ON THE ROAD: Writer honors memory of Kuralt
By Scott Boyd
WINSTON-SALEM JOURNAL BOOK REVIEWER
REMEMBERING CHARLES KURALT. By Ralph Grizzle. Kenilworth Media. 261 pages. $25.
Ralph Grizzle's first book, Remembering Charles Kuralt, began as a series of oral histories he conducted with Kuralt's friends, families and colleagues. From nearly 100 interviews, he's composed an enthralling rags-to-riches story that is both timeless and illuminating.
Charles Kuralt was born in Wilmington, but he was raised on a tobacco farm in Onslow County. The oldest of three children, Kuralt lived with his parents and grandparents in a farmhouse without electricity or indoor plumbing. As a child he was mesmerized when his grandfather told tales, and he often listened to his grandmother read travel stories and poems. These influences obviously supplied Kuralt with the roots of his narrative genius.
Because his ''father chased career opportunities,'' the Kuralt family moved around quite often when Charles was a young boy. They finally settled in Charlotte, where Charles' father became the welfare superintendent of Mecklenburg County. Charles was only 11, but he'd already begun to test his writing (and entrepreneurial) talents. Just before moving to Charlotte, he published The Garden Gazette, a neighborhood paper he ran off on a mimeograph machine and sold for 2 cents a copy.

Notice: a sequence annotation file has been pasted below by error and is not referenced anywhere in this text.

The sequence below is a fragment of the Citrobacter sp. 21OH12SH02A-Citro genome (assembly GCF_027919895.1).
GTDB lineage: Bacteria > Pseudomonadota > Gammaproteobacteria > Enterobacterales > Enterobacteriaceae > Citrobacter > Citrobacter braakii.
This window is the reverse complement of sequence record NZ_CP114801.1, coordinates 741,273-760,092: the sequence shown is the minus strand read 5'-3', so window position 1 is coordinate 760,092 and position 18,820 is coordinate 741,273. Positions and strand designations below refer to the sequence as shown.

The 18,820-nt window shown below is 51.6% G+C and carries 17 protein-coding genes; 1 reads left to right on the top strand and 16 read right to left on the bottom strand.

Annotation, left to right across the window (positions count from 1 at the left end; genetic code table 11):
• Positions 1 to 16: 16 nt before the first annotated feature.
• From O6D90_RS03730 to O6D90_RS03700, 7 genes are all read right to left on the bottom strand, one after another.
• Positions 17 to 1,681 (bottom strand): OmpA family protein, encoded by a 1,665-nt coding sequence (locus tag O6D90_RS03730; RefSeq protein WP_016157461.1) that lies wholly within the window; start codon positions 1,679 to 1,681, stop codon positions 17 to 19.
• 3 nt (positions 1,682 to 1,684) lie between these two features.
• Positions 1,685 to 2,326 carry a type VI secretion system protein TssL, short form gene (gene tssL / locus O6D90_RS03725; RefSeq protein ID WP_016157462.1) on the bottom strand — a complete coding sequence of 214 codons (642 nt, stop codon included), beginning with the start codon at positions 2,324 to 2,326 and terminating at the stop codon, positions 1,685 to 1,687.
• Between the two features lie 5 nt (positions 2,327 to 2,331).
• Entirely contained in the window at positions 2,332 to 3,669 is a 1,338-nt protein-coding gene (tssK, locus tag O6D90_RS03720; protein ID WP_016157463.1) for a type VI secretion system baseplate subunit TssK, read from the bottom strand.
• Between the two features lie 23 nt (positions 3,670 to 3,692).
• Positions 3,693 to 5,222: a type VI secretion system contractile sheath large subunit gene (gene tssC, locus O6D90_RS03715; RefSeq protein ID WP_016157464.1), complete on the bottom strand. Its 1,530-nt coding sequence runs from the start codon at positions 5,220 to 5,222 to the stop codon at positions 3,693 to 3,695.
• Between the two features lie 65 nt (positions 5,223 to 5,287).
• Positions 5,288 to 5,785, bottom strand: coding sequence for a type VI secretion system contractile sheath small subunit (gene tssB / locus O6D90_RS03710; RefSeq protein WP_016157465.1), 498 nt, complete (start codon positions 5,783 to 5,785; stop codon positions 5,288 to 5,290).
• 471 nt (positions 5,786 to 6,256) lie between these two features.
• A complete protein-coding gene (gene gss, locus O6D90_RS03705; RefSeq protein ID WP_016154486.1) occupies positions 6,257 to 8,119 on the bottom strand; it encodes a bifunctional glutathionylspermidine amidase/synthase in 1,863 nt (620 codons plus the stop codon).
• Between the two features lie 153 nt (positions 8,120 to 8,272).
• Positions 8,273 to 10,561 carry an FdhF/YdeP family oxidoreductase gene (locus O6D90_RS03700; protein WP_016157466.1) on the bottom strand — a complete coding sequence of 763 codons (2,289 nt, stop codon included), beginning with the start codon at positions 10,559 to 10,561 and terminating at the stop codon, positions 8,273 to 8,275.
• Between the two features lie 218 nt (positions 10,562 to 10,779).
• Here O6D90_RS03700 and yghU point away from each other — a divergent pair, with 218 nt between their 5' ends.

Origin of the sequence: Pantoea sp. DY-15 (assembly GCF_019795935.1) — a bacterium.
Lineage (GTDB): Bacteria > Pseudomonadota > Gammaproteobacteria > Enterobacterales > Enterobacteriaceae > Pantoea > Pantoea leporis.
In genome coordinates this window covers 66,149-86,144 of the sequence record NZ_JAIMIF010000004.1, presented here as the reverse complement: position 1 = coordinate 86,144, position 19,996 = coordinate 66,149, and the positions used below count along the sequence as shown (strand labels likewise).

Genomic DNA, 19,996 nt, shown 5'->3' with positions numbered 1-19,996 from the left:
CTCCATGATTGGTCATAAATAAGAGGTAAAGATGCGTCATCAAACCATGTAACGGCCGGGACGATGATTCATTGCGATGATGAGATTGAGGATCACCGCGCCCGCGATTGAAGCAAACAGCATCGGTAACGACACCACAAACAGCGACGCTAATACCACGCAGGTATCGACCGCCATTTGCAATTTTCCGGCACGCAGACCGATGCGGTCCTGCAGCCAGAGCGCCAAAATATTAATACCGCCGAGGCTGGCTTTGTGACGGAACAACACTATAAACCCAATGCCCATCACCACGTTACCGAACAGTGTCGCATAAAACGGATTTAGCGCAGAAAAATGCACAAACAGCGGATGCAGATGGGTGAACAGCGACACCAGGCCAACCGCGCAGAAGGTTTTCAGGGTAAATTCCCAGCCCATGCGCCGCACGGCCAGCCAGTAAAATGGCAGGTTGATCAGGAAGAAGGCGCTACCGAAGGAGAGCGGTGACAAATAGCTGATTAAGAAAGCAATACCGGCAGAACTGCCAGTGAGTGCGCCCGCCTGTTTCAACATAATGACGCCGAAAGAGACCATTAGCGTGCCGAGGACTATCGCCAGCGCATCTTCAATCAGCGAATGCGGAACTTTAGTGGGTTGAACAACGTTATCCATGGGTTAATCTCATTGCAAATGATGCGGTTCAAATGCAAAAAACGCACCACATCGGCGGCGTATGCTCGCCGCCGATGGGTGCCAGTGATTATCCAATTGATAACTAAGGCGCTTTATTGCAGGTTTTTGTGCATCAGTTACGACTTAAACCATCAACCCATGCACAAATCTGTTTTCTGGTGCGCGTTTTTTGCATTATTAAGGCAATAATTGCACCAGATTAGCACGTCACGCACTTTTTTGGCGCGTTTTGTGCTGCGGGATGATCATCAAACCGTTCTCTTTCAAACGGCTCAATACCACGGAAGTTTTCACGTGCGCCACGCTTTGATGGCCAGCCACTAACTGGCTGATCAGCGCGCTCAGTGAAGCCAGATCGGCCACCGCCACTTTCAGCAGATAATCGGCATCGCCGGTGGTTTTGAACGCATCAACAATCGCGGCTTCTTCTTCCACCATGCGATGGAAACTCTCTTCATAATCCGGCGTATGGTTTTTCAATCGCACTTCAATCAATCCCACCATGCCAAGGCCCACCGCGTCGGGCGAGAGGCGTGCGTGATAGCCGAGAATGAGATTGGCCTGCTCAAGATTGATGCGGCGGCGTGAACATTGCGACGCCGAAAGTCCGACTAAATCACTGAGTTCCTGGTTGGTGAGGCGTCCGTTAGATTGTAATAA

After laying the foundation of his youth, Grizzle records Kuralt's education like a proud and eager father. He charts the development of Kuralt's writing skills through various writing competitions; he also outlines Kuralt's personal relationships, and describes the complications the one had on the other. He follows Kuralt through his successful years at the University of North Carolina at Chapel Hill, the influential period he spent writing for the Charlotte News, and eventually his triumphant stretch with CBS.
In a style that may be best described as documentary, Grizzle's writing is candid and straightforward. A generous number of photographs keep the book visually interesting, and well-placed quotations from a variety of sources offer insight into Kuralt's brilliance and ambition.
Particularly interesting are accounts of how Kuralt worked. In one chapter, ''Waiting for Roger,'' Grizzle writes of an On the Road segment that featured a country family waiting for a soldier on his way home from the Vietnam War. If this type of human-interest story were filmed today, it would undoubtedly include a tearful reunion, breakfast the next morning, Roger's first night out and a dance with a high school sweetheart who never left town.
Instead, Kuralt filmed and interviewed the family and showed the surroundings in which Roger was raised. Not only did his viewers learn about Roger indirectly, but we also were exposed to a different region with different tastes and dialect. Kuralt and his film crew left within an hour -- before Roger's arrival -- leaving perhaps a curious yearning but instilling a timeless symbol.
Remembering Charles Kuralt is full of wonderful stories about a man who was passionate about genuine people on what seemed an endless search to find them. Grizzle has done an admirable job of honoring Kuralt in this well-paced and endearing tribute.
Boyd is a free-lance writer who lives in Greensboro.
Published: August 13, 2000
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